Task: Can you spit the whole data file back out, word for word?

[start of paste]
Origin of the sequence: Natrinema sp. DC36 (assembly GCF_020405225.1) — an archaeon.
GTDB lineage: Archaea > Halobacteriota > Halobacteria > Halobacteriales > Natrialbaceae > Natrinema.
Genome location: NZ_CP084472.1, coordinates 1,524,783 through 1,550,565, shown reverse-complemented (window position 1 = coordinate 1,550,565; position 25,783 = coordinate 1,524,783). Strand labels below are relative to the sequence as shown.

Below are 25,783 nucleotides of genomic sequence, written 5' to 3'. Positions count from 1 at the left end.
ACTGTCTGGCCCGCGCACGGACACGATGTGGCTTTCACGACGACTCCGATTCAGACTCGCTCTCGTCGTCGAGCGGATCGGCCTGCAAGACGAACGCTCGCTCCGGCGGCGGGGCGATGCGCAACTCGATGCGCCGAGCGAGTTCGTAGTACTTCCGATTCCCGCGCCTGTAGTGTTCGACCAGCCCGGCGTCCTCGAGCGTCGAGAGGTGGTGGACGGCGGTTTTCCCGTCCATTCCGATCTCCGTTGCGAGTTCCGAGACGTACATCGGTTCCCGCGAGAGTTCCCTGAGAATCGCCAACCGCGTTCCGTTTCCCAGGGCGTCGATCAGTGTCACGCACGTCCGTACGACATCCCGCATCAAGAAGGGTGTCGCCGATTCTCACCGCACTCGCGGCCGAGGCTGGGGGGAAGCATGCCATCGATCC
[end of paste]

Origin of the sequence: Natrinema sp. DC36 (assembly GCF_020405225.1) — an archaeon.
GTDB lineage: Archaea > Halobacteriota > Halobacteria > Halobacteriales > Natrialbaceae > Natrinema.
Genome location: NZ_CP084472.1, coordinates 1,524,783 through 1,550,565, shown reverse-complemented (window position 1 = coordinate 1,550,565; position 25,783 = coordinate 1,524,783). Strand labels below are relative to the sequence as shown.

Below are 25,783 nucleotides of genomic sequence, written 5' to 3'. Positions count from 1 at the left end.
ACTGTCTGGCCCGCGCACGGACACGATGTGGCTTTCACGACGACTCCGATTCAGACTCGCTCTCGTCGTCGAGCGGATCGGCCTGCAAGACGAACGCTCGCTCCGGCGGCGGGGCGATGCGCAACTCGATGCGCCGAGCGAGTTCGTAGTACTTCCGATTCCCGCGCCTGTAGTGTTCGACCAGCCCGGCGTCCTCGAGCGTCGAGAGGTGGTGGACGGCGGTTTTCCCGTCCATTCCGATCTCCGTTGCGAGTTCCGAGACGTACATCGGTTCCCGCGAGAGTTCCCTGAGAATCGCCAACCGCGTTCCGTTTCCCAGGGCGTCGATCAGTGTCACGCACGTCCGTACGACATCCCGCATCAAGAAGGGTGTCGCCGATTCTCACCGCACTCGCGGCCGAGGCTGGGGGGAAGCATGCCATCGATCC